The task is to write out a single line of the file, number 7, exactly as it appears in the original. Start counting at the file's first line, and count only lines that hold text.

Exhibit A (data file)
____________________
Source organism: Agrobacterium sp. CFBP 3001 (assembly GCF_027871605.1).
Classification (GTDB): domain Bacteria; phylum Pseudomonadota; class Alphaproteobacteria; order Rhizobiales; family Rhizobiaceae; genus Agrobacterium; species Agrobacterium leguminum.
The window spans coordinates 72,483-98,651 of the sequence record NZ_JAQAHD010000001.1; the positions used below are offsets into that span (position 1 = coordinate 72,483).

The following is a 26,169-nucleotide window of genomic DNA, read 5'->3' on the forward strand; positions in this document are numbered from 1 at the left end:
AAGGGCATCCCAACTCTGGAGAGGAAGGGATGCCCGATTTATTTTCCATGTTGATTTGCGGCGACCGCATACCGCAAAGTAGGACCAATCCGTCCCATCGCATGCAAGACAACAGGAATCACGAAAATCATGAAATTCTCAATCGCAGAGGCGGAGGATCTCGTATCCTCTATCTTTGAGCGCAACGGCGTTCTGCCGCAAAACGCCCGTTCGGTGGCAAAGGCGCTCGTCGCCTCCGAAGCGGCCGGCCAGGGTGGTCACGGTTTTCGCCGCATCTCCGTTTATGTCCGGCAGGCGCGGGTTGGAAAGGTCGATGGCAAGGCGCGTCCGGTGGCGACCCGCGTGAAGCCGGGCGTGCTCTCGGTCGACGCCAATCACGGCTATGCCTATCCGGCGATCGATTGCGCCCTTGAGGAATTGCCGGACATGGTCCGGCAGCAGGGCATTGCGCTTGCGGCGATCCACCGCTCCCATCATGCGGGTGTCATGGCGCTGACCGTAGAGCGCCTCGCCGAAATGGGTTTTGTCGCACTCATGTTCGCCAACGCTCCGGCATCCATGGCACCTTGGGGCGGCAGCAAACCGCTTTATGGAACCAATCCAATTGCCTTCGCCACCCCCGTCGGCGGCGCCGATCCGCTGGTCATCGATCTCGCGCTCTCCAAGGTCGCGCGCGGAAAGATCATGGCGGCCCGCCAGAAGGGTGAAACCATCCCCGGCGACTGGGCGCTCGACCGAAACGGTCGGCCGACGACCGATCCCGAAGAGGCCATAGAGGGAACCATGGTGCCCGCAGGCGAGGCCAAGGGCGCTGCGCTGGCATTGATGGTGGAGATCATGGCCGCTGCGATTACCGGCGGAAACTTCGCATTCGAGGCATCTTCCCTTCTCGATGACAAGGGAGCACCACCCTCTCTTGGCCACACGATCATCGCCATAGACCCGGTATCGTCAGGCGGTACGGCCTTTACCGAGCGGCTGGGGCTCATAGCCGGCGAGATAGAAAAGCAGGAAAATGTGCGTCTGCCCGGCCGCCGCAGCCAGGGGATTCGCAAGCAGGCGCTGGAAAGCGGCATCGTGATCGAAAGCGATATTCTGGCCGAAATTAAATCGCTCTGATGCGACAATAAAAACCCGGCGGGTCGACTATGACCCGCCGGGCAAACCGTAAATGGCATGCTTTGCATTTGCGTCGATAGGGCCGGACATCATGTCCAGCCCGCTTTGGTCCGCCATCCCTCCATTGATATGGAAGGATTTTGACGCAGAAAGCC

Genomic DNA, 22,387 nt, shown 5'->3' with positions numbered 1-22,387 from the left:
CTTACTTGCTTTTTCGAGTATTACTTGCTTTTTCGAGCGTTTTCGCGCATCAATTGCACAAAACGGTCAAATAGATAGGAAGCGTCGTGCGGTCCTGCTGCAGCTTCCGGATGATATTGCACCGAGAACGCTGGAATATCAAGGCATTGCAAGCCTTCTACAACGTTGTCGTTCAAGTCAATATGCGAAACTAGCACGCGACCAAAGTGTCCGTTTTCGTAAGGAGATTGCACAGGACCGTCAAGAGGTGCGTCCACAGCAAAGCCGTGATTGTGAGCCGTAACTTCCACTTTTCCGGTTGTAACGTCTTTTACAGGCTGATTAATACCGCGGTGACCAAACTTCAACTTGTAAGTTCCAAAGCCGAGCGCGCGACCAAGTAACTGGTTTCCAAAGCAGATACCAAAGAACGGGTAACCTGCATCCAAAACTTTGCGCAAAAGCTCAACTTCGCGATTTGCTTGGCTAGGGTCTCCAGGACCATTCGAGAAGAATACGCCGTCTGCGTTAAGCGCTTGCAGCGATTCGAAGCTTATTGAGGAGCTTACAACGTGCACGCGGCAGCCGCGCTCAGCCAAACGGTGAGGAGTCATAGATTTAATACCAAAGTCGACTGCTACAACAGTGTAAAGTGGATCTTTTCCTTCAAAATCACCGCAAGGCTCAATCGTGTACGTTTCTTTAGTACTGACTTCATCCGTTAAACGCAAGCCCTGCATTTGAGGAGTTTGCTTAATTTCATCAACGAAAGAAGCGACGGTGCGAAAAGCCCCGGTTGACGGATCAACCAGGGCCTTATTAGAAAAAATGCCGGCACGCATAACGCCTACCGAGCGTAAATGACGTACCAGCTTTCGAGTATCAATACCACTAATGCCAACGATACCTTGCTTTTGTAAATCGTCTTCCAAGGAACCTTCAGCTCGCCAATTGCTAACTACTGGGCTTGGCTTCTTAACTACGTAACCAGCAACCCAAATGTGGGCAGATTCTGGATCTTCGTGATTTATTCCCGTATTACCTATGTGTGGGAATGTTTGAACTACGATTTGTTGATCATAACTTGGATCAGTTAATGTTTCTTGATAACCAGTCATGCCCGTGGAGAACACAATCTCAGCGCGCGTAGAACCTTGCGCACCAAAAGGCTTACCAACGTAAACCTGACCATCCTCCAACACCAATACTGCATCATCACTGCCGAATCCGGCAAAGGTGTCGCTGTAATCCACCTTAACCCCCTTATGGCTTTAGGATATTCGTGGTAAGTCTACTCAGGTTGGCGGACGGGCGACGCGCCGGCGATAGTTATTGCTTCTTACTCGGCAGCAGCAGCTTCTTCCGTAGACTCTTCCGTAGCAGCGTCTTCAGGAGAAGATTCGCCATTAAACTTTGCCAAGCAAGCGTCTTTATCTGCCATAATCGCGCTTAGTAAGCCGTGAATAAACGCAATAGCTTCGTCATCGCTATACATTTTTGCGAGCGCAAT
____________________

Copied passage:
CTTACTTGCTTTTTCGAGTATTACTTGCTTTTTCGAGCGTTTTCGCGCATCAATTGCACAAAACGGTCAAATAGATAGGAAGCGTCGTGCGGTCCTGCTGCAGCTTCCGGATGATATTGCACCGAGAACGCTGGAATATCAAGGCATTGCAAGCCTTCTACAACGTTGTCGTTCAAGTCAATATGCGAAACTAGCACGCGACCAAAGTGTCCGTTTTCGTAAGGAGATTGCACAGGACCGTCAAGAGGTGCGTCCACAGCAAAGCCGTGATTGTGAGCCGTAACTTCCACTTTTCCGGTTGTAACGTCTTTTACAGGCTGATTAATACCGCGGTGACCAAACTTCAACTTGTAAGTTCCAAAGCCGAGCGCGCGACCAAGTAACTGGTTTCCAAAGCAGATACCAAAGAACGGGTAACCTGCATCCAAAACTTTGCGCAAAAGCTCAACTTCGCGATTTGCTTGGCTAGGGTCTCCAGGACCATTCGAGAAGAATACGCCGTCTGCGTTAAGCGCTTGCAGCGATTCGAAGCTTATTGAGGAGCTTACAACGTGCACGCGGCAGCCGCGCTCAGCCAAACGGTGAGGAGTCATAGATTTAATACCAAAGTCGACTGCTACAACAGTGTAAAGTGGATCTTTTCCTTCAAAATCACCGCAAGGCTCAATCGTGTACGTTTCTTTAGTACTGACTTCATCCGTTAAACGCAAGCCCTGCATTTGAGGAGTTTGCTTAATTTCATCAACGAAAGAAGCGACGGTGCGAAAAGCCCCGGTTGACGGATCAACCAGGGCCTTATTAGAAAAAATGCCGGCACGCATAACGCCTACCGAGCGTAAATGACGTACCAGCTTTCGAGTATCAATACCACTAATGCCAACGATACCTTGCTTTTGTAAATCGTCTTCCAAGGAACCTTCAGCTCGCCAATTGCTAACTACTGGGCTTGGCTTCTTAACTACGTAACCAGCAACCCAAATGTGGGCAGATTCTGGATCTTCGTGATTTATTCCCGTATTACCTATGTGTGGGAATGTTTGAACTACGATTTGTTGATCATAACTTGGATCAGTTAATGTTTCTTGATAACCAGTCATGCCCGTGGAGAACACAATCTCAGCGCGCGTAGAACCTTGCGCACCAAAAGGCTTACCAACGTAAACCTGACCATCCTCCAACACCAATACTGCATCATCACTGCCGAATCCGGCAAAGGTGTCGCTGTAATCCACCTTAACCCCCTTATGGCTTTAGGATATTCGTGGTAAGTCTACTCAGGTTGGCGGACGGGCGACGCGCCGGCGATAGTTATTGCTTCTTACTCGGCAGCAGCAGCTTCTTCCGTAGACTCTTCCGTAGCAGCGTCTTCAGGAGAAGATTCGCCATTAAACTTTGCCAAGCAAGCGTCTTTATCTGCCATAATCGCGCTTAGTAAGCCGTGAATAAACGCAATAGCTTCGTCATCGCTATACATTTTTGCGAGCGCAAT